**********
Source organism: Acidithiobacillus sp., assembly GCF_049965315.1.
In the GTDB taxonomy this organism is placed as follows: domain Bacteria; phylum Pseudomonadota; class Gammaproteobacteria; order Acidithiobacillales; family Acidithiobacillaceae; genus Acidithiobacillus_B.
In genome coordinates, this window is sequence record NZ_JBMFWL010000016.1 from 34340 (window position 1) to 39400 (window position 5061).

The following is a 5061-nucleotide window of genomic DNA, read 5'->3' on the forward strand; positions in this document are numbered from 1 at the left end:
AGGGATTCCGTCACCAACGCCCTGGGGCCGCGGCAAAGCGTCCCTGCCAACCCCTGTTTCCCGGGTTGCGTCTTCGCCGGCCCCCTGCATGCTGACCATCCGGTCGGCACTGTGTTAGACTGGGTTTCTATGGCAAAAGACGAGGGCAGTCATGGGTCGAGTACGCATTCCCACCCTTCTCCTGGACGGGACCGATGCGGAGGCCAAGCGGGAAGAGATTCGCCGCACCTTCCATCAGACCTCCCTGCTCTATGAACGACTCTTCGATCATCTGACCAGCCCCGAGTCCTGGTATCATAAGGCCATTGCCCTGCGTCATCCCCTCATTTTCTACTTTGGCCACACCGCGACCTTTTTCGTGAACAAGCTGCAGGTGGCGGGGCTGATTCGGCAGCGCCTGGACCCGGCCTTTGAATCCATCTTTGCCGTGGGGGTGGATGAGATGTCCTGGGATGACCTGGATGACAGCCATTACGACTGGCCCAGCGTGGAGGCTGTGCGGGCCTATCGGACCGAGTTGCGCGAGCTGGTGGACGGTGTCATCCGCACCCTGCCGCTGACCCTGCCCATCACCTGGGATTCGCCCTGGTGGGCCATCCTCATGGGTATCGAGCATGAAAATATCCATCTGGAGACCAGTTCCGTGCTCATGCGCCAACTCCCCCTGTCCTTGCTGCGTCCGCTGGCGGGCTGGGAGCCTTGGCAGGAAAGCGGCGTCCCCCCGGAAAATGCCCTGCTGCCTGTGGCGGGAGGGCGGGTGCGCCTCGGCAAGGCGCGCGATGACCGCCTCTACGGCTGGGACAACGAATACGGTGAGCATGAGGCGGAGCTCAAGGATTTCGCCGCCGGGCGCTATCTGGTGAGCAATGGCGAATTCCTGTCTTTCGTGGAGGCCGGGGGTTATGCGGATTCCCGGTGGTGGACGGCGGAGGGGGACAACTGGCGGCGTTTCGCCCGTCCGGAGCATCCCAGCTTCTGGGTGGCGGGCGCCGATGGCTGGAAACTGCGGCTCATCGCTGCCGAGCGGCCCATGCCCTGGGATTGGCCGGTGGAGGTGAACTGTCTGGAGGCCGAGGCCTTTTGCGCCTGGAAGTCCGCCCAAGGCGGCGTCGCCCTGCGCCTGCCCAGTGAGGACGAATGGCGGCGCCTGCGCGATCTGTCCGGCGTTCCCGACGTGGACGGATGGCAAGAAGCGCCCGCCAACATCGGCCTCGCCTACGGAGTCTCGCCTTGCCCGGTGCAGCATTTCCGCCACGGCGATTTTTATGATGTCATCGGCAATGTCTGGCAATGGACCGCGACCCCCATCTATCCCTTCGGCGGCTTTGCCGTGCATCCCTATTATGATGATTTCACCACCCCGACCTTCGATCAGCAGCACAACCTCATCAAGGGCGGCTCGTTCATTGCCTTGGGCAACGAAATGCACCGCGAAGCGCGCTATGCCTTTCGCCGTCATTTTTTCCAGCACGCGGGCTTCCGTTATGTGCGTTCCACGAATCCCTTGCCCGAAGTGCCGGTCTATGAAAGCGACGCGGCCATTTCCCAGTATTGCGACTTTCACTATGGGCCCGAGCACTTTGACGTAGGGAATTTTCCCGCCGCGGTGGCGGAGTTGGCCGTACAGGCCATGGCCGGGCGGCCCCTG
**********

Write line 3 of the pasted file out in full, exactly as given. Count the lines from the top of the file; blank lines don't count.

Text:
In genome coordinates, this window is sequence record NZ_JBMFWL010000016.1 from 34340 (window position 1) to 39400 (window position 5061).